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Healthy Skepticism Library item: 16972

Warning: This library includes all items relevant to health product marketing that we are aware of regardless of quality. Often we do not agree with all or part of the contents.


Publication type: Electronic Source

Atypical Antipsychotics For Depression: Now With
Clinical Psychology and Psychiatry: A Closer Look 2009 Dec 16

Full text:

I’ve been wanting to write about this for months. Here goes. We know that antipsychotics are the new panacea for all things mental health-related, including depression (1, 2, 3). But critics kept pointing to a pesky lack of evidence that such treatments actually worked. Bristol-Myers Squibb, manufacturer of Abilify, has been running a disinformation campaign in medical journals to tout its drug as an antidepressant. Their attempts to paint a positive picture of Abilify’s antidepressant properties and its allegedly fantastic safety/tolerability profile have been simultaneously tragic and amusing (1, 2, 3).

We’re now moving on to something bigger… It ain’t just Abilify, folks. It’s all the atypicals. They are all antidepressants. According to the authors of a recent meta-analysis, for atypical antipsychotics: “At present, this body of evidence is considerably larger than that for any other augmentation strategy in the treatment of major depressive disorder.” In other words, if you are not prescribing atypicals for your patients who don’t show adequate response to antidepressants, you are not practicing evidence-based medicine. You are a [bleeping] cowboy who is willfully disregarding science. You are denying your patients the best possible treatment. The authors don’t actually say any of those things, but those are the implications. If the evidence for using antipsychotics is “considerably larger” than the evidence for anything else, then the implications are clear-cut. And this is exactly how this study will be cited. Salespeople, from drug reps to academic psychiatrists, to practitioners looking to earn a few thousand extra bucks on the side through pharma speaking gigs, will discuss this study as if it were a landmark finding.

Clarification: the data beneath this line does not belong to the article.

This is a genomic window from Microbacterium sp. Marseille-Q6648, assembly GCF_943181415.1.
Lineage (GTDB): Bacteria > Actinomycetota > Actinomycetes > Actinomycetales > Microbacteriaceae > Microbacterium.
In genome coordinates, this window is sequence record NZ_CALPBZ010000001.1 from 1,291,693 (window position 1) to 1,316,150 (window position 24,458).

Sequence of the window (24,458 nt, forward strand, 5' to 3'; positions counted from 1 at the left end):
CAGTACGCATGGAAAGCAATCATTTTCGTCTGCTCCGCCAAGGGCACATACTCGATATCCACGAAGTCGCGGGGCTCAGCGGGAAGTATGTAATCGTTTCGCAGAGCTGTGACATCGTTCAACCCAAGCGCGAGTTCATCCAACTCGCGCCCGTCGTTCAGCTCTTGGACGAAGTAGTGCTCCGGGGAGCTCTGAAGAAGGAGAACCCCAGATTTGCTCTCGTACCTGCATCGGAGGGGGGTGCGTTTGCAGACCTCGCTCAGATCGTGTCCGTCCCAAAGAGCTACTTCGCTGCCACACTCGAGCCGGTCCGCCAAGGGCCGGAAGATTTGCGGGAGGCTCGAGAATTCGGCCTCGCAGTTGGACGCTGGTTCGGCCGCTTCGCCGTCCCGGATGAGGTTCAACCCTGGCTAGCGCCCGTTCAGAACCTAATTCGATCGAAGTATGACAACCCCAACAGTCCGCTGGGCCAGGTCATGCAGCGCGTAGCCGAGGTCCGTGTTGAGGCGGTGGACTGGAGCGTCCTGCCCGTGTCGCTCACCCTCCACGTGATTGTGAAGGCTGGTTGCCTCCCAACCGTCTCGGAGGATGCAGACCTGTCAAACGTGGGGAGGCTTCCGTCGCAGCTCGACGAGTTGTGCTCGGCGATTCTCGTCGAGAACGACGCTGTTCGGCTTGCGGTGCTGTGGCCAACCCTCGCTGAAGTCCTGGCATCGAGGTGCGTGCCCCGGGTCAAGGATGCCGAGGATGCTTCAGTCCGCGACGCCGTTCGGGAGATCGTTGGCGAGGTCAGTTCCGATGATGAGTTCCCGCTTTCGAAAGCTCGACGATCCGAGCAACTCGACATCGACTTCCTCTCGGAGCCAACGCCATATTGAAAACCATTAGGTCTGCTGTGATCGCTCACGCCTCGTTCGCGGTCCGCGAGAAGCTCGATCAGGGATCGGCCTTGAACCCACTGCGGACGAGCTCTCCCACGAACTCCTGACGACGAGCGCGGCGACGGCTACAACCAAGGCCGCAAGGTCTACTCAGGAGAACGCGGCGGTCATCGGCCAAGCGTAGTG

Response and Remission: But the “evidence” is not all that convincing. Here’s why… The authors pooled together the results of 16 randomized controlled trials. In these studies, patients had failed to respond adequately (using various definitions) to an antidepressant. Patients were then assigned to receive either an atypical antipsychotic or a placebo in addition to their antidepressant. Outcomes were then tabulated somewhere between 4 and 12 weeks later. The results seem clear cut — if your brain is turned to “off” — the response rates for atypicals was 44% compared to 30% for placebo. The remission rates were 31% for atypicals and 17% for placebo. The advantage for atypicals is statistically significant. Well, there you have it. Done deal. Ask your doctor about Abilify/Zyprexa/Seroquel today…

But the most important thing in a treatment outcome study is… the outcomes. The authors of the meta-analysis did not bother to actually measure change in scores on rating scales. Instead, they only used response and remission rates. There is absolutely no good reason for doing this. It’s potentially quite misleading. Doctors like remission and response rates because they provide the illusion that we are measuring depression exactly. A “responder” got a lot better and is functioning reasonably well whereas a “non-responder” is in bed 12 hours a day while spending the rest of her time watching the E! Network, eating Bon-Bons, and sobbing constantly. But it’s not nearly that scientific. A “responder” is usually defined as someone who got 50% better on his or her depression rating score during the study period. So Bob’s depression rating score improved by 52% (he’s a responder), but Amy’s score only improved by 48%, so she’s a nonresponder. Is this 4% difference really meaningful?

Let’s look at the following dataset for 20 participants in a fictional study…